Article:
Life became so good that he stopped taking his medication. The inevitable outcome was relapse, resulting in another four weeks of hospitalization. After release he would relapse again, his father and brother begging him to go with them to the emergency room, finally chasing him through the streets where he was restrained and sedated followed by four weeks in the psychiatric ward and outpatient therapy. 

By 2008 he was using $100 of cocaine a day. Suffering with paranoid delusions, he thought his father was a spy in the CIA, and was again back in the hospital. He became a “frequent flyer,” each hospitalization followed almost immediately by going off his medications. 

Perry entered terminal stage addiction in January 2009. His parents wanted to send him to a private treatment facility but he refused. 

On Feb 28, 2010, as Canada’s hockey team beat the U.S. team at the Olympics, Perry hit bottom. He was getting high every day. As tens of thousands of Canadians took to the streets in celebration, Perry remembers thinking, “When am I going to die?” 

The turning point for Perry came  April 12, 2010, when, for the first time, he checked himself into the hospital. Because he had checked in voluntarily, a referral was made to a private in-treatment care facility. He was told, “You need to do this or you will die.” This facility was very different from the institutions of his childhood and adolescence. It had a welcoming, calming atmosphere (and no locked doors).  

He was there for five months. After two months, the facility had asked him to extend his stay. “They looked at my history and said you’ve gotten the best care, had one of the best psychiatrists, and a most supportive family but still reached the point where you could die from mental health issues.” 

To prevent a relapse, his aftercare counseling continued through 2010 and 2011. He signed a contract agreeing to go to group therapy every Tuesday, and lived in a sober living house for two years. Occupants of a sober house agree that no one will use drugs or alcohol in that house.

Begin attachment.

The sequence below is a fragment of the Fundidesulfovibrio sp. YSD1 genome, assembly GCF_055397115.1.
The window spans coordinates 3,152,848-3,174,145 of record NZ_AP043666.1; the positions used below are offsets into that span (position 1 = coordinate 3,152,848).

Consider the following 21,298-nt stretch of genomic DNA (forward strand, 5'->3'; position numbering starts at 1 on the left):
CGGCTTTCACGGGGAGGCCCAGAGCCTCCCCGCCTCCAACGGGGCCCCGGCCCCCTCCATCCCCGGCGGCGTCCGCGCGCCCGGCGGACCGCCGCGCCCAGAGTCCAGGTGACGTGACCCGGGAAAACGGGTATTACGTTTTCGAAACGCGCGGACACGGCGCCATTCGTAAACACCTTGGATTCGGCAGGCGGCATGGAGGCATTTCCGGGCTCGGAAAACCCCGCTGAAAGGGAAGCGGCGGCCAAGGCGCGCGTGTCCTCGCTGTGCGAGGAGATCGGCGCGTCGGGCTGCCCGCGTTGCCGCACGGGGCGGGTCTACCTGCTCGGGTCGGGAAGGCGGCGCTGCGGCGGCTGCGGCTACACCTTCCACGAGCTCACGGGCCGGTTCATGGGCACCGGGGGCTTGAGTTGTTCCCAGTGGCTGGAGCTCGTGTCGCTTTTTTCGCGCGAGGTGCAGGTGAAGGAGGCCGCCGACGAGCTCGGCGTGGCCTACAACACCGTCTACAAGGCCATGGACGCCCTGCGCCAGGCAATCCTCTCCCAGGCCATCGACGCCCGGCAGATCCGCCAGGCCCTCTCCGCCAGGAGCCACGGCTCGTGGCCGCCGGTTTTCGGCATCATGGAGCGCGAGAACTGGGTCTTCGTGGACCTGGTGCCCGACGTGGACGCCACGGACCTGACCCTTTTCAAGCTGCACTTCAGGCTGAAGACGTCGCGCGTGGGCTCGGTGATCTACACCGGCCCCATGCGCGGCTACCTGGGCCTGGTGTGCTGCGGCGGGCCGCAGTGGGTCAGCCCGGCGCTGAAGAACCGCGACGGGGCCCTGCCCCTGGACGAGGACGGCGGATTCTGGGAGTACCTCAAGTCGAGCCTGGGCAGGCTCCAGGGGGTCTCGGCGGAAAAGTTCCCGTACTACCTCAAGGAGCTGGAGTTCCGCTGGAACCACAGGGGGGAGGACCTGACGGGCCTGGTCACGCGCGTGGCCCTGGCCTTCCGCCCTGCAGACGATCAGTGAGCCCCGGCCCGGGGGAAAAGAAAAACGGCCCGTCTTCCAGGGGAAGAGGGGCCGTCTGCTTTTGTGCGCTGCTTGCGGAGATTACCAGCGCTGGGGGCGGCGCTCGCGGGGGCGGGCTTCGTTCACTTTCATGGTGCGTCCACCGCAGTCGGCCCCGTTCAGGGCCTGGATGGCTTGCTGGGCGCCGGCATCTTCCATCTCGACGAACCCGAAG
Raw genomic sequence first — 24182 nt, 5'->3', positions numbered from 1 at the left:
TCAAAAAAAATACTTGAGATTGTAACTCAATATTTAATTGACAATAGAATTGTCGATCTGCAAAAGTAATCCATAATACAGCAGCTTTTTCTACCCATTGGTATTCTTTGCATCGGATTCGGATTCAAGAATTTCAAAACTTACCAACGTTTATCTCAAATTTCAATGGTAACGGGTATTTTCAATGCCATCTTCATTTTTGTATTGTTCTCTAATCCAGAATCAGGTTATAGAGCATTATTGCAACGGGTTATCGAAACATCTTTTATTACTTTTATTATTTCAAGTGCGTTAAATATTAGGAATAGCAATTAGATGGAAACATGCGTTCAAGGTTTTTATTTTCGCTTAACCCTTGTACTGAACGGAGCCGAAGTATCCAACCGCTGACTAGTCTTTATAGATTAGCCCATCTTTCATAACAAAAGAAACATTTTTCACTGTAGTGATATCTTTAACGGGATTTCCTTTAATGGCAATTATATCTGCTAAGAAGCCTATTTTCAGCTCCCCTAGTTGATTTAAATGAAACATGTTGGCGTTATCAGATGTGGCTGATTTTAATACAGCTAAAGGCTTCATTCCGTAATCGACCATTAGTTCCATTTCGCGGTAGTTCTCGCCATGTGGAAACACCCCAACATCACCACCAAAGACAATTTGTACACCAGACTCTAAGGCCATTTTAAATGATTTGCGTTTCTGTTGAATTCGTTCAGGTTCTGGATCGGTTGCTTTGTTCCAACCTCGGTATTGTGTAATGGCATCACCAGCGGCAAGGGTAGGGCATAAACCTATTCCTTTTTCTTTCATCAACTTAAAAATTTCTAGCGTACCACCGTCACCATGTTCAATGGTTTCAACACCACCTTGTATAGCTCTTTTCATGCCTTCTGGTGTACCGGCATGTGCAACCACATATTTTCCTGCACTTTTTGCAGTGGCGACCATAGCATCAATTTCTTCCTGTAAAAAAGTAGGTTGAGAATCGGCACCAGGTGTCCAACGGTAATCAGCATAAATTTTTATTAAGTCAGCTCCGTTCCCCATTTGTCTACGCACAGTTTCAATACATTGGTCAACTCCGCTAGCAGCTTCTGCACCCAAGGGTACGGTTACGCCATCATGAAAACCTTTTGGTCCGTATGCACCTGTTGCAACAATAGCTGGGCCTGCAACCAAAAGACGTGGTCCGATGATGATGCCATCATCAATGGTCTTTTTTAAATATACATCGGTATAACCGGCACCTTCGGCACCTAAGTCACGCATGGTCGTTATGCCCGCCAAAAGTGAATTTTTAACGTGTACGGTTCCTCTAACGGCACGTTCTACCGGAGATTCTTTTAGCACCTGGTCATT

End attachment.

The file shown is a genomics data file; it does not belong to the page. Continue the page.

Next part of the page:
Residents of the sober house became his support system. He was sober but struggling. His friend told him, “We’re not telling you you need to do anything. We see you struggling to live differently, and we’d like to see you live differently.”

Perry says, “He spoke with gentle conviction… and allowed me to remain silent…I knew I was surrounded by people who were going to confront me bluntly but kindly when they could see signs that I was struggling.They had struggled in a similar way, and support like this is what had been missing.” 

He started to attend Alcoholics Anonymous (AA) at least weekly from 2010 to the present. Perry returned to church in 2011, and continued outpatient psychiatry for five years, never missing an appointment. 

 “It’s why I’m alive today,” says Perry. “This says a lot about the importance of community.” Perry’s recovery community consisted of his psychiatrist’s office, which was across the street from his church, where his AA group was also located. The pastor was a prison chaplain who said, “I understand you.”  

“That was the entry point,” says Perry, adding, “Over a slow process I realized I could help others.

    Perry went to the seminary, earned his masters in divinity and served a church in Canada before responding to a call to Elim in Scandia where he says he feels called to serve “with grace and compassion both inside and outside the walls of the church.”


What Seth Perry says about…

Staying well…faith and medication

The mood of bipolar individuals can change dramatically from very high (manic) to very low (depressed). Daily medications help keep it in check. Perry takes his medications at 9:30 every night and uses a self-devised graph to assess his mood daily. I wish it was a straight line, but it isn’t. It’s just less dramatic with medications. 

My daily faith routine allows me to stay in the moment and live with mindfulness most of the time.

Looking back on my day is how I stay healthy. Looking at an entire year or month is overwhelming. I stay in the moment. I do my daily meditations. My wife and I use a numeric scale …Are you a six or a seven today?’ she might ask.


The church and mental health

Any talk of mental health or addiction being tied to a moral failing should be actively refuted by ordained and lay leaders. Pastors and lay leaders need to endorse modern psychiatric and therapy practices.

Churches need to understand that faith-based counseling is a piece of a broader mental health solution. It can’t just be pastoral care and counseling. Bipartisan advocacy for access to mental health treatment should be entertained by faith communities.